Place 1/4 cup cream, lemon zest, goat cheese, and honey in the top of a double boiler. Stir until cheese and honey melt. Refrigerate until thoroughly chilled. Once cold, strain through a fine sieve and discard lemon zest. Whip the remaining cream and 1 Tbsp. powdered sugar in a separate bowl. Taste the whipped cream and lemon-cheese mixtures for sweetness; if you will want a sweeter product when it’s all combined, add more powdered sugar to the whipped cream (it’s hard to adjust the sweetness once it’s all mixed together). Stir about 1/4 the whipped cream into the cheese to lighten it up, then gently fold in the remaining cream in 3 equal additions. Serve immediately or keep well chilled for up to 3 days, stirring briefly before each use.

Cannoli Filling Variation

Follow the same procedure as above, but increase goat cheese to 4-5 oz. and leave out honey. Add a pinch of freshly grated nutmeg to the 1/4 cup cream with the goat cheese and lemon zest. After straining the cheese mixture, add 1 Tbsp. powdered sugar and beat with an electric mixer for a few minutes, until stiff and chunky. Continue as above with whipped cream and powdered sugar, and pipe into cannoli shells.

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Success: Meyer Lemon Goat Cheese Whipped Cream for pies, cakes, and cannoli

Cooking with Orange Marmalade

Orange marmalade makes a great ingredient; here are some ways to use it in cooking.

It’s a great base for a basting sauce or glaze. Thin it with orange juice to baste chicken or pork, or with Grand Marnier to glaze duck. Mix it with Dijon mustard and use it to coat chicken pieces before baking. scrapcatb melts orange marmalade in a saucepan with soy sauce, freshly grated ginger, and a bit of sesame oil, and glazes broiled salmon or scallops with the mixture.

coll likes to add orange marmalade to butternut squash soup.

scrapcatb makes fresh cranberry relish with orange marmalade: grind 12 oz. cranberries in a food processor or with a food grinder, and mix with 1/2 cup each marmalade and sugar.

For sweets, try adding marmalade to bread pudding, or mixing it with farmers cheese to use as a stuffing for blintzes or crepes. Warmed marmalade with orange segments over thick, creamy yogurt makes a delicious dessert, says huruta. Kagey recommends a simple Nigella Lawson recipe for chocolate orange cake made with marmalade.

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what to do with marmalade?

Craving Cheese Curds?

Cheese curds…you’ve gotta love them. They’re an integral part of that Quebec speciality called Poutine–french fries and cheese curds smothered with gravy.

Before cheddar cheese is pressed into molds, the fresh cheese is in the form of curds. The irregular shapes are sweet and creamy and give a little squeak when you bite into them. They’re also good deep fried. You can satisfy a craving for them by ordering online. They’re from cheese curd country: Wisconsin.

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Gravy on French Fries

Fry Sauce on the March

The Associated Press is breaking the news that fry sauce—invented, as its own story discloses halfway down the page, in 1948—is starting to spread from its home base in Utah to other Western states.

The sauce, which is nothing more than a mixture of mayo and ketchup, is intrinsic to the Mormon State’s identity.

‘I think we have fry sauce specifically in Utah. People really correlate that with Salt Lake City,’ [restaurant owner Gary] Roberts said. ‘Jell-O is sold in every state in the nation. You can’t say green Jell-O is synonymous with Utah.’

Nor can you say that green Jell-O is synonymous with making french fries taste totally delicious. The brilliance of fry sauce is that you get the nice spikey tomato sweetness of ketchup, but slightly mellowed out by the full, fatty, lipidtastic goodness of mayonnaise.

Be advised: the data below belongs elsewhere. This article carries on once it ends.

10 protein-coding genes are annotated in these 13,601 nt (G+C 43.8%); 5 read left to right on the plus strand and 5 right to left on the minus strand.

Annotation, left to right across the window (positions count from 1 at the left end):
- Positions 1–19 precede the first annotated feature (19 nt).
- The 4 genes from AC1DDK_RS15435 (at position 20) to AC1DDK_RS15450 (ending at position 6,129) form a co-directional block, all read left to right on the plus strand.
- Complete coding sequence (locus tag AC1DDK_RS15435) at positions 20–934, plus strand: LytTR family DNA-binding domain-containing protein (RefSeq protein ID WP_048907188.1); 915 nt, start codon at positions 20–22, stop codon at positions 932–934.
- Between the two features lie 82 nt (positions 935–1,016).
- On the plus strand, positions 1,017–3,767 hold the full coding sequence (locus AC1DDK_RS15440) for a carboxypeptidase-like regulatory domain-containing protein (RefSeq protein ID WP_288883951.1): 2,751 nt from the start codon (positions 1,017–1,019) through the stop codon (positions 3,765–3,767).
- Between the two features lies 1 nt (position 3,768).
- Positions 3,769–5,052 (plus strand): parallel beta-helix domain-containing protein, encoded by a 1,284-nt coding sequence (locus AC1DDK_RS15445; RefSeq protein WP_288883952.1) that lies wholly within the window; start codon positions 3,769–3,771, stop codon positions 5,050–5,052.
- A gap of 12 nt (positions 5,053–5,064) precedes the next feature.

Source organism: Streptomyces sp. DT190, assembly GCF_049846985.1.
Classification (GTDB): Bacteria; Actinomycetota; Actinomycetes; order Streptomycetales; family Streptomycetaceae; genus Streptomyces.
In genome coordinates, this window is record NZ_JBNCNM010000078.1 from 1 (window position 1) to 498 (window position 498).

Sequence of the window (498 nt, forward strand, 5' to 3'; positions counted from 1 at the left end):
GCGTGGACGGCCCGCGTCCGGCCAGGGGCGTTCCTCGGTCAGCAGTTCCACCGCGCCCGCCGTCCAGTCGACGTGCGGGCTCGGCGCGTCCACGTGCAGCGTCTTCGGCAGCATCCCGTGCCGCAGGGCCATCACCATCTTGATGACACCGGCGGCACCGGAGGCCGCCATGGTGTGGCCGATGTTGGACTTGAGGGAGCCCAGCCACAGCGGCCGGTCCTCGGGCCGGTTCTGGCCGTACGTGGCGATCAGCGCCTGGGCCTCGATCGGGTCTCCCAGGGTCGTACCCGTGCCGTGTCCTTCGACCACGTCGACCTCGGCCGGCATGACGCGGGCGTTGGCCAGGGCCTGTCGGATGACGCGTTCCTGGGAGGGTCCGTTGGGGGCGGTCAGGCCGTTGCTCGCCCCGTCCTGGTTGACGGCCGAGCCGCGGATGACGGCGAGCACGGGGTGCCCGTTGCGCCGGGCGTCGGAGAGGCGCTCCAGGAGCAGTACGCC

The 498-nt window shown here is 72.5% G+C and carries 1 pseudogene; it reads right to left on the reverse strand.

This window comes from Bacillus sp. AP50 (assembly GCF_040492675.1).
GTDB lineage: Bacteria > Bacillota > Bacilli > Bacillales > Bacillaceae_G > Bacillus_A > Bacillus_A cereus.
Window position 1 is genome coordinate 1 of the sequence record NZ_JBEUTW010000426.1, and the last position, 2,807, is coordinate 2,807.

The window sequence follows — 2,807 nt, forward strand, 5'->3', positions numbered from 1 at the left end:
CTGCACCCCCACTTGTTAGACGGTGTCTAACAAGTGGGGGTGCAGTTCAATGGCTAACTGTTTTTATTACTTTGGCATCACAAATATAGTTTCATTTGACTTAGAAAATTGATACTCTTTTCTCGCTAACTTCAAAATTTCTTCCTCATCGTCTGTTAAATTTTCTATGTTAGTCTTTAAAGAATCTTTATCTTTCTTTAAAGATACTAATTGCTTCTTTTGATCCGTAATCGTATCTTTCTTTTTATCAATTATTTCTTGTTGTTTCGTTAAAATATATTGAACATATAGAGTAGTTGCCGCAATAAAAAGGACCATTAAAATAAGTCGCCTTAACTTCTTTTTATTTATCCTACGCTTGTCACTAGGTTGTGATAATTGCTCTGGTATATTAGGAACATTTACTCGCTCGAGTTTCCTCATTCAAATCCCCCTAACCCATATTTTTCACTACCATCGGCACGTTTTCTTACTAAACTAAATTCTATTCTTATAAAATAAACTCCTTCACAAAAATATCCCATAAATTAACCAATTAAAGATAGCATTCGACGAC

A little secret for people living outside of Utah: All you need to do is mix ketchup into a little side dish of mayo until things are tasting awesome, et voilà—homemade fry sauce.

Food Blog Awards

In case you missed it, the Well Fed Network announced the winners of its 2006 Food Blog Awards yesterday. Many of the winners are established food bloggers with loyal followings and indisputably smart, engaging content, like David Lebovitz, Becks & Posh, The Amateur Gourmet, and Leite’s Culinaria (though the latter is technically not a blog, and won the “best non-blogging” category). But a few of the awardees were new to me—the mouth-watering Sydney-based restaurant-review site Grab Your Fork, for one, and the mesmerizing Farmgirl Fare—and will definitely become part of my regular reading list. (Full disclosure: The Grinder was nominated for an award in the group blog category but didn’t win—the always-fantastic Slashfood did.)

In other recent blog-world news, Orangette, winner in the best-writing category, also recently joined the ranks of food bloggers with book deals. I’m psyched to read it, though I wonder how long the “narrative cookbook” wave will last. Do you have any favorites in this genre that you cook from regularly? Or are they basically coffee-table titles for you?

When Restaurant Critics Screw Up

Food writer Ryan Tate, on his blog Covers, catches Chicago Tribune restaurant critic Phil Vettel in a big boo-boo.

The article in question, titled “A $3,000 Taste of Vegas,” is a fairly obnoxious recounting of how Vettel has $3,000 to spend on four days of dining in Las Vegas (“I suffer for my art,” he says, making me want to smack him). According to Phil, this translates to “about $2,000 for chefs Robuchon and Savoy, and $1,000 for everybody else.”

The article is fairly vapid, doing little to deepen anyone’s knowledge or appreciation of the dining scene in Las Vegas (the takeaway: In Las Vegas, high-end dining is expensive—oh, and food critics are lucky and obnoxious). But as Tate points out, Vettel really puts his foot in his mouth when he writes that “brothers Thomas and Hubert Keller have Sin City outposts.”

That would be (American) Thomas Keller of the French Laundry and Per Se, and (French) Hubert Keller of Fleur de Lys. Brothers? Amazing!

It’s hard to imagine a professional restaurant critic making such a mistake (come on, Phil. They don’t even look alike).

Perhaps he should have spent a small fraction of that $3,000 on a decent fact-checker.